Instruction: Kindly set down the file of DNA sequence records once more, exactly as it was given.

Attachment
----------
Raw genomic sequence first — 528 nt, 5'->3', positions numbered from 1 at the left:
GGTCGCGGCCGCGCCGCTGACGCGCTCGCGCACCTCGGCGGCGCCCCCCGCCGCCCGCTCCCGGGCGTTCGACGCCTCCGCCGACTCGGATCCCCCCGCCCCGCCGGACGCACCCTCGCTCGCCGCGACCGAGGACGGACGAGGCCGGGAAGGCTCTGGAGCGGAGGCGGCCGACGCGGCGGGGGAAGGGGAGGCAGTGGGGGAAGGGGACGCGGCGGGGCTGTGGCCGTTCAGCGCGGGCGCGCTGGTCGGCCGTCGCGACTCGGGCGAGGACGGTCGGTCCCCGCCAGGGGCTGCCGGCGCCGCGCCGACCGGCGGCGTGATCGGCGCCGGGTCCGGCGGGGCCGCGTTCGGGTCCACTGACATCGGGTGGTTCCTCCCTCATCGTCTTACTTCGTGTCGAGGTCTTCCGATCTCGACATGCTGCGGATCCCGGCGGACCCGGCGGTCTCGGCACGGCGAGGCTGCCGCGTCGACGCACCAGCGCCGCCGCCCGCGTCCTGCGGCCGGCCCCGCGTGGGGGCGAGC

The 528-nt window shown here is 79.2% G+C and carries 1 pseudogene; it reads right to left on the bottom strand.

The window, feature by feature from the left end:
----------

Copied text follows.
Raw genomic sequence first — 528 nt, 5'->3', positions numbered from 1 at the left:
GGTCGCGGCCGCGCCGCTGACGCGCTCGCGCACCTCGGCGGCGCCCCCCGCCGCCCGCTCCCGGGCGTTCGACGCCTCCGCCGACTCGGATCCCCCCGCCCCGCCGGACGCACCCTCGCTCGCCGCGACCGAGGACGGACGAGGCCGGGAAGGCTCTGGAGCGGAGGCGGCCGACGCGGCGGGGGAAGGGGAGGCAGTGGGGGAAGGGGACGCGGCGGGGCTGTGGCCGTTCAGCGCGGGCGCGCTGGTCGGCCGTCGCGACTCGGGCGAGGACGGTCGGTCCCCGCCAGGGGCTGCCGGCGCCGCGCCGACCGGCGGCGTGATCGGCGCCGGGTCCGGCGGGGCCGCGTTCGGGTCCACTGACATCGGGTGGTTCCTCCCTCATCGTCTTACTTCGTGTCGAGGTCTTCCGATCTCGACATGCTGCGGATCCCGGCGGACCCGGCGGTCTCGGCACGGCGAGGCTGCCGCGTCGACGCACCAGCGCCGCCGCCCGCGTCCTGCGGCCGGCCCCGCGTGGGGGCGAGC

The 528-nt window shown here is 79.2% G+C and carries 1 pseudogene; it reads right to left on the bottom strand.

The window, feature by feature from the left end: